If there is one Bukharian Jew more famous than our dear Mr. Lev Leviev, it’s probably HaRav Shlomo Mussaioff, zt”l. Although today he is known for his arguably busiest minyan factory in the world, Rav Shlomo was an iconic pioneer for all Jewry. Despite the fact that it’s been 92 years since his passing, the renowned “Mussaioff” shul is bustling thousands of mitpalileem every single day.
Born in Bukhara on the 22nd of Tevet 1852, the holy nishamah of Rav Shlomo descended into the home of R’ Yaakov and Sara Mussaioff. As a child, his potential was already noticeable, so his father took him to learn in the Yeshiva of Mulla Pinchas Niaz. Although his genius would have greatly contributed to his father’s bustling business, his father was totally aware of the irreplaceable “girsa diyankuta” (the learning accomplished at one’s young age). When Rav Shlomo was of marriageable age, he wed Esther, the daughter of Chacham Avraham Chaim Gaon. Later on, as a widower, he married Malka, the daughter of his rosh yeshiva, Mulla Pinchas (Hakatan) Niaz.
During the 1870s, the Jews of Bukhara started a campaign preparing a mass exodus from Bukhara (and its sub-cities) to Yerushalayim. It must be noted that at that time, the Bukharian Jews were not just spiritually rich but also monetarily. In fact, it once happened that the famous Baron Rothschild came to visit Bukhara, and upon his departure he offered a large sum of money to the nasi of the community, R’Binyamin Niaz. The Baron requested from R’ Binyamin, “Please allocate these funds to the poor of your community as a small token of my appreciation for the community’s marvelous hospitality.” R’ Binyamin held the generous donation in his hand and portrayed a rather puzzled expression. “Is there a problem?” the Baron asked him. R’ Binyamin replied, “That is quite commendable of you, but you must take this donation back.” “Why?” asked the Baron. R’ Binyamin stretched out his hand to return the money and replied, “There are no Aneeyim (poor people) amongst the Bukharian Jews.”
As the committee for aliyat Yisrael was growing, Rav Shlomo ended up playing a large role in its success. He was appointed as the treasurer of the committee of five. Eventually, he made the courageous move to Eretz Yisrael in 1890. Despite the fact that an epidemic had broken out in Bukhara, Rav Shlomo was not deterred from making such a monumental move. He first moved to a neighborhood called Nachalat Shiva, and then moved to Shchunat Habukharim. Rav Shlomo was from the first Bukharian Jews to build his house in what is today called Shchunat Habukharim. After settling in Eretz Yisrael, he became a talmid muvhak (student) of Rav Yishua Shushan. Rav Shlomo was a hidden tzadik who always ran from kavod (honor). The chesed that he performed with his distribution of sefarim and charity made it clear that he was indeed a tzadik. He also had a priceless library of sefarim that contained handwritten books written as far back as the 14th century, which came in great use for all the great chachamim who used them. Rav Shlomo never took a penny for his rabbinical leadership; he supported himself by selling jewelry and archaic collectables. A large part of his library can be found today in Bar-Ilan University.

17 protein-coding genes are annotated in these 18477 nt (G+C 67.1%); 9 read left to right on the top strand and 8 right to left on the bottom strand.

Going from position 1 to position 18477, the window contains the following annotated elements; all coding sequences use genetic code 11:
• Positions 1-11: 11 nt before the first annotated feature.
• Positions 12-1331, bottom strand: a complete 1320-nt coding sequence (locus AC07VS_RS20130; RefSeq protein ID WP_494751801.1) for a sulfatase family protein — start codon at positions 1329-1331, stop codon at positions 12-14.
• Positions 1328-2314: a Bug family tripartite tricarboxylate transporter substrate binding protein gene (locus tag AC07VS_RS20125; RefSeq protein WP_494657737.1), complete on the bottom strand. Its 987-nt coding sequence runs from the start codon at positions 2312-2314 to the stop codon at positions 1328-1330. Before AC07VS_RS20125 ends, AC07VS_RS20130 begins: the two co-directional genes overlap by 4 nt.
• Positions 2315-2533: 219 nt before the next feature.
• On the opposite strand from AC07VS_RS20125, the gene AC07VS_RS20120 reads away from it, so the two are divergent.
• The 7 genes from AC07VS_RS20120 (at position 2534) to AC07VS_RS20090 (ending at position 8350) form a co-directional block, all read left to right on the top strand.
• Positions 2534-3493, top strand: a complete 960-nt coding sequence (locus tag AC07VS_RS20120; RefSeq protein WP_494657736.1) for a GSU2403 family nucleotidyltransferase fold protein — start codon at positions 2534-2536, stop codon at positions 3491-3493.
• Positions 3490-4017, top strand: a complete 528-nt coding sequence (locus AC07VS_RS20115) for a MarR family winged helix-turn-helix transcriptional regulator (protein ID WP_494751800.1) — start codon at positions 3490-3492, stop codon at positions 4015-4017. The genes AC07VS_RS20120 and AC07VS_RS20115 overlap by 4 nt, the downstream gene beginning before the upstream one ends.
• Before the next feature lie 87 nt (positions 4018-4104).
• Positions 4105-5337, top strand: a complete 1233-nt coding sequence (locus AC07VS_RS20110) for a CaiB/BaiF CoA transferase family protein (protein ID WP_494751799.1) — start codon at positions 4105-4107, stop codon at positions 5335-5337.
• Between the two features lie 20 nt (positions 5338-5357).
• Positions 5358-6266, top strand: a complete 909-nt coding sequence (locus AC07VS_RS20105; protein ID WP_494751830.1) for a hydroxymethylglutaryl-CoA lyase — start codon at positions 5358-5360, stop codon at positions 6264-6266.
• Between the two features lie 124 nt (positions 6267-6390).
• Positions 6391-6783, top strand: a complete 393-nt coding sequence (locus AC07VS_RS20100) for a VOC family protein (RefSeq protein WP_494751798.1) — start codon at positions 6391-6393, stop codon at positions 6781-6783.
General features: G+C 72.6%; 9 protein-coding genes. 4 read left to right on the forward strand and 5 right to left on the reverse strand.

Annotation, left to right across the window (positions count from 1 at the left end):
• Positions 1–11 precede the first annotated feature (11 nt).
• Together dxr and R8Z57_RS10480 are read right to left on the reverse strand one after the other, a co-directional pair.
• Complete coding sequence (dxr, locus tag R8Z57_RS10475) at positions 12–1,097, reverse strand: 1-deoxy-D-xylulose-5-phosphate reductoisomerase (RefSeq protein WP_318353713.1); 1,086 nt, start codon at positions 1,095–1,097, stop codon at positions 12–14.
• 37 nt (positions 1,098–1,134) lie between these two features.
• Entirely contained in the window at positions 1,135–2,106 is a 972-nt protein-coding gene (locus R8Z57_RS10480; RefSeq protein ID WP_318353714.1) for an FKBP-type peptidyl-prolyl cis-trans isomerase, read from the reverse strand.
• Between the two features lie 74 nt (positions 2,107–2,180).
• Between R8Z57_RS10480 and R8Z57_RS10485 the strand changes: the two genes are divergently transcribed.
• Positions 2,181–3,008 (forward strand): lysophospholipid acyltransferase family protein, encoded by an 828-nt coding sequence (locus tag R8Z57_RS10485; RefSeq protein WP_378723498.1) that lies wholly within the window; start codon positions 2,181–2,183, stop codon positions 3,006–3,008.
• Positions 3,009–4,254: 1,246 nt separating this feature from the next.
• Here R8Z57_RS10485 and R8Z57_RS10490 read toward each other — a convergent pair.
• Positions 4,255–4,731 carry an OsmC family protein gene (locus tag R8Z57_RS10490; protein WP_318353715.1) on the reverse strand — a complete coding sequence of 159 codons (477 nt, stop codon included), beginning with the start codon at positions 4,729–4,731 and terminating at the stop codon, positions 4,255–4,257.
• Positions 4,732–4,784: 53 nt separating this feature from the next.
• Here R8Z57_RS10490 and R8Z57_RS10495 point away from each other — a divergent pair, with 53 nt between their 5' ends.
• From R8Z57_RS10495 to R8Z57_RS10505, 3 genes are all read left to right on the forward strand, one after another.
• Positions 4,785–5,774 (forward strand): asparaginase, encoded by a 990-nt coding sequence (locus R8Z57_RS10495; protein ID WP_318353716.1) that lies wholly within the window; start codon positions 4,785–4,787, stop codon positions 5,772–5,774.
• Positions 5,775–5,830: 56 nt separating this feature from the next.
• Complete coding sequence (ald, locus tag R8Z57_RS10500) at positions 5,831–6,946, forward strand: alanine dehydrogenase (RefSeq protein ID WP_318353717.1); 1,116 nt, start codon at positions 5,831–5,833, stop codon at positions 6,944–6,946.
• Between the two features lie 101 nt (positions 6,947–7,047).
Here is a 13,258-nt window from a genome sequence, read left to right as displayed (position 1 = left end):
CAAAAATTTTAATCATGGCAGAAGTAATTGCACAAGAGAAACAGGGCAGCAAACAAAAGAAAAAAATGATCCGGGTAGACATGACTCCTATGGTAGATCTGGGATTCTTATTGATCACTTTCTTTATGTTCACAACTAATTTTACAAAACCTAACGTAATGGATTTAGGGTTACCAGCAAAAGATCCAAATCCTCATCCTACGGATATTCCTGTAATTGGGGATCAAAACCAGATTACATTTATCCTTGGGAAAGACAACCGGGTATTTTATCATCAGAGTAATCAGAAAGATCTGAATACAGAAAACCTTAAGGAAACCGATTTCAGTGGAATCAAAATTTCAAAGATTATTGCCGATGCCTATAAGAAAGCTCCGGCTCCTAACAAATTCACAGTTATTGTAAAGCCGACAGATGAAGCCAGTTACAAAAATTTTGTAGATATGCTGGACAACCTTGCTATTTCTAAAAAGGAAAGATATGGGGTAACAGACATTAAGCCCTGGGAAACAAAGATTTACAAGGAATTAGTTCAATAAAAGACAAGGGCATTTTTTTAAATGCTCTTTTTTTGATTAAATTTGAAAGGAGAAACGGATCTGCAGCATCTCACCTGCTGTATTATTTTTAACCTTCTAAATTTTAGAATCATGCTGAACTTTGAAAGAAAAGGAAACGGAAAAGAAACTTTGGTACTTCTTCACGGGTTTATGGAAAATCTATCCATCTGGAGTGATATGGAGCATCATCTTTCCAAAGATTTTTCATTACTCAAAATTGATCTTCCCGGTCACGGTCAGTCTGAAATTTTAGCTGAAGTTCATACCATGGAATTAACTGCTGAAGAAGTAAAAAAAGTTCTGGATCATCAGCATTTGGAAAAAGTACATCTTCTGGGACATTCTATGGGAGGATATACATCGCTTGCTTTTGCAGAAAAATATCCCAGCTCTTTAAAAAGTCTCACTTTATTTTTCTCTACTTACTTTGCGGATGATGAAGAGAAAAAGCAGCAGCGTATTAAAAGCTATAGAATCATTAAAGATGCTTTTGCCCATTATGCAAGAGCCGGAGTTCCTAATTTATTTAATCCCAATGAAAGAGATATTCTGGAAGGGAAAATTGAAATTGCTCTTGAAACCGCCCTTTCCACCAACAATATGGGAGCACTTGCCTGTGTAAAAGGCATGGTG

About four years later, Rav Shlomo took upon himself the groundbreaking task of building a shul in the middle of his courtyard. The building of this shul and the story behind it is rather unique. According to the family archives, at that very time, Sir Moses Montefiore was at the forefront of refining the vandalized Kotel. Rav Shlomo and Sir Moses together cleared out the garbage that was littered by the Arabs at the Kotel. As they were clearing, they came across stones that belonged to the Kotel. Rav Shlomo was given one of those stones and placed it in the northern wall of his Bait Kineset. The water used for the shul’s construction was drawn from the famous Nikvat Hashiluach (which is encouraged by the Kabalah). To further sanctify the construction of this magnificent edifice, the entire construction procedure was accomplished only by Jews.
As time went on, the shul became very popular. It now hosts 25 minyanim every Shabbat and nonstop minyanim throughout the week. The shul also hosts shiurim given by leading rabbanim, from Rav Chaim Nae (of 100 years ago) to present-day Rav Ben Zion Mutzafi, shlita. The Bait Kinneset is called “Sham,” short for Shlomo Mussaioff.
It is interesting to note that Sefer Sichat Chulin on Masechet Chulin was written by a great-grandson of Rav Mussaioff. The author, Rav Amitai Ben-David (Davidov), is the grandson of Rav Shlomo’s daughter. Rav Shlomo Musaioff was niftar on the 8th of Nisan 1922, and was buried on Har HaZaitim. Yihee Zichro Baruch.
Rabbi Yisrael Kaikov is ordained by the Mirrer Yeshiva, where he learned for ten years. He is an experienced rebbi, a specialist in Jewish history, and together with his wife they are madrich chatanim and kalot. Currently, he is the Sgan menahel and 8th grade rebbi in Yeshivat Shaarei Zion. He is also the meyased of Kehilat Mekor Baruch on Coney Island and Ave J in Brooklyn.
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